'absolved Auscultator,' before whom lies no prospect of capital, will
any yet known 'religion of young hearts' keep the human kitchen warm?
Pshaw! thy divine Blumine when she 'resigned herself to wed some
richer,' shows more philosophy, though but 'a woman of genius,' than
thou, a pretended man.

Our readers have witnessed the origin of this Love-mania, and with
what royal splendour it waxes, and rises. Let no one ask us to unfold
the glories of its dominant state; much less the horrors of its almost
instantaneous dissolution. How from such inorganic masses, henceforth
madder than ever, as lie in these Bags, can even fragments of a living
delineation be organised? Besides, of what profit were it? We view,
with a lively pleasure, the gay silk Montgolfier start from the
ground, and shoot upwards, cleaving the liquid deeps, till it dwindle
to a luminous star: but what is there to look longer on, when once, by
natural elasticity, or accident of fire, it has exploded? A hapless
air-navigator, plunging amid torn parachutes, sand-bags, and confused
wreck, fast enough into the jaws of the Devil! Suffice it to know that
Teufelsdröckh rose into the highest regions of the Empyrean, by a
natural parabolic track, and returned thence in a quick perpendicular
one. For the rest, let any feeling reader, who has been unhappy enough
to do the like, paint it out for himself: considering only that if he,
for his perhaps comparatively insignificant mistress, underwent such
agonies and frenzies, what must Teufelsdröckh's have been, with a
fire-heart, and for a nonpareil Blumine! We glance merely at the final
scene:

'One morning, he found his Morning-Star all dimmed and dusky-red; the
fair creature was silent, absent, she seemed to have been weeping.
Alas, no longer a Morning-star, but a troublous skyey Portent,
announcing that the Doomsday had dawned! She said, in a tremulous
voice, They were to meet no more.' The thunder-struck Air-sailor is
not wanting to himself in this dread hour: but what avails it? We omit
the passionate expostulations, entreaties, indignations, since all was
vain, and not even an explanation was conceded him; and hasten to the
catastrophe. '"Farewell, then, Madam!" said he, not without sternness,
for his stung pride helped him. She put her hand in his, she looked in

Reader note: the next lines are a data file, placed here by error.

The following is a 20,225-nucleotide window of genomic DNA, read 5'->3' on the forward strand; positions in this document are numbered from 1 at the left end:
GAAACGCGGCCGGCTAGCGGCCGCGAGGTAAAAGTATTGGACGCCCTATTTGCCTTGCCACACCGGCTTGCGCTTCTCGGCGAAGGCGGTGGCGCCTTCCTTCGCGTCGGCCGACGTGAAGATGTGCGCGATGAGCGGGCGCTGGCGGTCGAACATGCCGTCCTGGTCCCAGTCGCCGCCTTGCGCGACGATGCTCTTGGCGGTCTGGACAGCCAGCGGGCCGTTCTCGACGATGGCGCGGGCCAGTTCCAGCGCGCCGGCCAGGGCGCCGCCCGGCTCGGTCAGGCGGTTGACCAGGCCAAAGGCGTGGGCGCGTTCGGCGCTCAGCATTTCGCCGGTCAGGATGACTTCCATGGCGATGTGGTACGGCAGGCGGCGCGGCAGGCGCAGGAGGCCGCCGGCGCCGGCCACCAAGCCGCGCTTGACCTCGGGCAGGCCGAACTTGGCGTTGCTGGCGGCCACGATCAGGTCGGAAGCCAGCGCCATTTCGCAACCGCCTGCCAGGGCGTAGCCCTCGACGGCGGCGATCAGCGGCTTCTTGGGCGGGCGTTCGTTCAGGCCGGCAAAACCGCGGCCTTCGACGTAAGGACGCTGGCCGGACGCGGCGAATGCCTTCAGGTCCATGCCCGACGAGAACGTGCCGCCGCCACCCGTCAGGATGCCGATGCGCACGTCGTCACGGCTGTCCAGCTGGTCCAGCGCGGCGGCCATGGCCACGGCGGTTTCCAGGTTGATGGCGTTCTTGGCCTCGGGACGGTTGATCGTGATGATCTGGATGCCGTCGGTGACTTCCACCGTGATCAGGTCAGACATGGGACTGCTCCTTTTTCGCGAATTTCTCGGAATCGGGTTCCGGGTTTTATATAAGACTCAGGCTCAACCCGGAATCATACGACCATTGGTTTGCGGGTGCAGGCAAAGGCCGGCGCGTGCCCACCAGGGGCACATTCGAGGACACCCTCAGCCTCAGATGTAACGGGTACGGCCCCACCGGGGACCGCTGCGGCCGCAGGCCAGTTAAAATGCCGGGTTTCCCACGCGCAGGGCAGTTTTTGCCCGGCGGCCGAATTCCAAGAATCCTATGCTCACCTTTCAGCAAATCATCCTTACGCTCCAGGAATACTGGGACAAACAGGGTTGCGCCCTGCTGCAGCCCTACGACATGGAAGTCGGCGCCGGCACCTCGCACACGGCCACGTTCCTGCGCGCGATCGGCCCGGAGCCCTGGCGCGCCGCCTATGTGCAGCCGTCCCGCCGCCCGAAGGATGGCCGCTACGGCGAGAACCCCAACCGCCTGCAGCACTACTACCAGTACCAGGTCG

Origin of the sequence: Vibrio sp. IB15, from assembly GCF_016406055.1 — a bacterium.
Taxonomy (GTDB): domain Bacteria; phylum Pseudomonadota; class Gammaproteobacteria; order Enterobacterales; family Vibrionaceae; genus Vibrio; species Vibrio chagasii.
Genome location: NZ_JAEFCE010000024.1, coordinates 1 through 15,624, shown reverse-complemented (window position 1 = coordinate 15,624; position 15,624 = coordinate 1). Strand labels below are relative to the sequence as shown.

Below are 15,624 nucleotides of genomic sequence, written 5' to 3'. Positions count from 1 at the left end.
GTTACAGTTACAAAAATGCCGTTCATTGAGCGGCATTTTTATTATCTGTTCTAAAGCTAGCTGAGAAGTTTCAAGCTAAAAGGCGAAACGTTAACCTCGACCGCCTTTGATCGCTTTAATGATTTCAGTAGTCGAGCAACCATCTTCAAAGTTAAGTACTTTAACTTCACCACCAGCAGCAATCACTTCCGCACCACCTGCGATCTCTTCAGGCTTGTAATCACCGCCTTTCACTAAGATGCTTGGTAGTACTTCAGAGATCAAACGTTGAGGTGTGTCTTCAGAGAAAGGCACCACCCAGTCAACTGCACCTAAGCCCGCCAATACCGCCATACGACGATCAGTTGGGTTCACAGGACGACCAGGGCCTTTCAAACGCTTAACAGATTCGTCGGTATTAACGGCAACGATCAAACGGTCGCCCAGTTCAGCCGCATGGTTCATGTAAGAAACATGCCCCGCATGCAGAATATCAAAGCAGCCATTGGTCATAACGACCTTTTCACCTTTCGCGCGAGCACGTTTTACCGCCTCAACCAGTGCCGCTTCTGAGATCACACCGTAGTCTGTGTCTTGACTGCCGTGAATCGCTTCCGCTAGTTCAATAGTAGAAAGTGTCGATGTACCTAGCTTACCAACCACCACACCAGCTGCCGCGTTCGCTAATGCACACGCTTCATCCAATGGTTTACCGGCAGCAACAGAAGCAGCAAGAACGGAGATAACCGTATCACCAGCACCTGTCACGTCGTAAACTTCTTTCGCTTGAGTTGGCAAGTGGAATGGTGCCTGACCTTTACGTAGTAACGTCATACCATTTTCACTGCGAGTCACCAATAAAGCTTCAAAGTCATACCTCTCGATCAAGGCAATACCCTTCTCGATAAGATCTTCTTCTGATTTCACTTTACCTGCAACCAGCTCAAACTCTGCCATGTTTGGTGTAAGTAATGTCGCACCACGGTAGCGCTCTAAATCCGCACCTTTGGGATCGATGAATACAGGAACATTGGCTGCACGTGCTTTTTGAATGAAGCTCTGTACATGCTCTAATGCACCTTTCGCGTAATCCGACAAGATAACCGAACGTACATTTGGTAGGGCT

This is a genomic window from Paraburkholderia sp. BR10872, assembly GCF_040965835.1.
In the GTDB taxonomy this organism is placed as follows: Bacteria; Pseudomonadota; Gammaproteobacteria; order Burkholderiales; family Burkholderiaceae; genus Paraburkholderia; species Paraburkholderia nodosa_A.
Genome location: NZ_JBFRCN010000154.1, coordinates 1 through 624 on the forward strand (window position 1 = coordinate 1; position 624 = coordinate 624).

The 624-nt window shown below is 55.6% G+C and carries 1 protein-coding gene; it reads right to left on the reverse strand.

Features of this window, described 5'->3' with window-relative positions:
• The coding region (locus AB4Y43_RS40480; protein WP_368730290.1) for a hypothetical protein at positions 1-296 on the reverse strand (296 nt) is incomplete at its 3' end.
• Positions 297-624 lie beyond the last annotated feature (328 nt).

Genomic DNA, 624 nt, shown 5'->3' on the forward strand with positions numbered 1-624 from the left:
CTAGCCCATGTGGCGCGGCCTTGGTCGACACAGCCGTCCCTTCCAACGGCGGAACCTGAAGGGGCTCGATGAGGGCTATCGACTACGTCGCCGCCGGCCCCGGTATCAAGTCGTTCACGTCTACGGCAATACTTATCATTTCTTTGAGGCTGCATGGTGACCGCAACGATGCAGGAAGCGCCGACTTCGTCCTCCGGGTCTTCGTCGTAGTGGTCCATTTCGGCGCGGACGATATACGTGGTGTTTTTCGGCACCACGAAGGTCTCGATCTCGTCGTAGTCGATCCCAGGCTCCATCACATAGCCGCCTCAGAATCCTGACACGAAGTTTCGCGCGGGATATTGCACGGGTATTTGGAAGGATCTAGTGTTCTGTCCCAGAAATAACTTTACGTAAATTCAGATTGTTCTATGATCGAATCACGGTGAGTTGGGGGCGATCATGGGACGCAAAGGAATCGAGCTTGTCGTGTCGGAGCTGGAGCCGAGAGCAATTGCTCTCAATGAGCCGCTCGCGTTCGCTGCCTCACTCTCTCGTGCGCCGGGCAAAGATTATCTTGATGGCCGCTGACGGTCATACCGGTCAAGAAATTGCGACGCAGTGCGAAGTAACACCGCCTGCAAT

his face, tears started to her eyes: in wild audacity he clasped her
to his bosom; their lips were joined, their two souls, like two
dew-drops, rushed into one, - for the first time, and for the last!'
Thus was Teufelsdröckh made immortal by a kiss. And then? Why,
then - 'thick curtains of Night rushed over his soul, as rose the
immeasurable Crash of Doom; and through the ruins as of a shivered
Universe was he falling, falling, towards the Abyss.'




CHAPTER VI

SORROWS OF TEUFELSDRÖCKH


We have long felt that, with a man like our Professor, matters must
often be expected to take a course of their own; that in so multiplex,
intricate a nature, there might be channels, both for admitting and
emitting, such as the Psychologist had seldom noted; in short, that on
no grand occasion and convulsion, neither in the joy-storm nor in the
woe-storm, could you predict his demeanour.

To our less philosophical readers, for example, it is now clear that
the so passionate Teufelsdröckh, precipitated through 'a shivered
Universe' in this extraordinary way, has only one of three things
which he can next do: Establish himself in Bedlam; begin writing
Satanic Poetry; or blow-out his brains. In the progress towards any of
which consummations, do not such readers anticipate extravagance
enough; breast-beating, brow-beating (against walls), lion-bellowings
of blasphemy and the like, stampings, smitings, breakages of
furniture, if not arson itself?

Nowise so does Teufelsdröckh deport him. He quietly lifts his
_Pilgerstab_ (Pilgrim-staff), 'old business being soon wound-up'; and
begins a perambulation and circumambulation of the terraqueous Globe!
Curious it is, indeed, how with such vivacity of conception, such
intensity of feeling, above all, with these unconscionable habits of
Exaggeration in speech, he combines that wonderful stillness of his,
that stoicism in external procedure. Thus, if his sudden bereavement,
in this matter of the Flower-goddess, is talked of as a real Doomsday
and Dissolution of Nature, in which light doubtless it partly appeared
to himself, his own nature is nowise dissolved thereby; but rather is
compressed closer. For once, as we might say, a Blumine by magic
appliances has unlocked that shut heart of his, and its hidden things
rush-out tumultuous, boundless, like genii enfranchised from their
glass phial: but no sooner are your magic appliances withdrawn, than
the strange casket of a heart springs-to again; and perhaps there is
now no key extant that will open it; for a Teufelsdröckh, as we
remarked, will not love a second time. Singular Diogenes! No sooner
has that heart-rending occurrence fairly taken place, than he affects
to regard it as a thing natural, of which there is nothing more to be
said. 'One highest hope, seemingly legible in the eyes of an Angel,
had recalled him as out of Death-shadows into celestial Life: but a
gleam of Tophet passed-over the face of his Angel; he was rapt away in
whirlwinds, and heard the laughter of Demons. It was a Calenture,'
adds he, 'whereby the Youth saw green Paradise-groves in the waste
Ocean-waters: a lying vision, yet not wholly a lie, for _he_ saw it.'
But what things soever passed in him, when he ceased to see it; what
ragings and despairings soever Teufelsdröckh's soul was the scene of,
he has the goodness to conceal under a quite opaque cover of Silence.
We know it well; the first mad paroxysm past, our brave Gneschen
collected his dismembered philosophies, and buttoned himself together;
he was meek, silent, or spoke of the weather and the Journals: only by
a transient knitting of those shaggy brows, by some deep flash of
those eyes, glancing one knew not whether with tear-dew or with fierce
fire, - might you have guessed what a Gehenna was within; that a whole



Online LibraryThomas CarlyleSartor resartus; and, On heroes, hero-worship and the heroic in history → online text (page 11 of 43)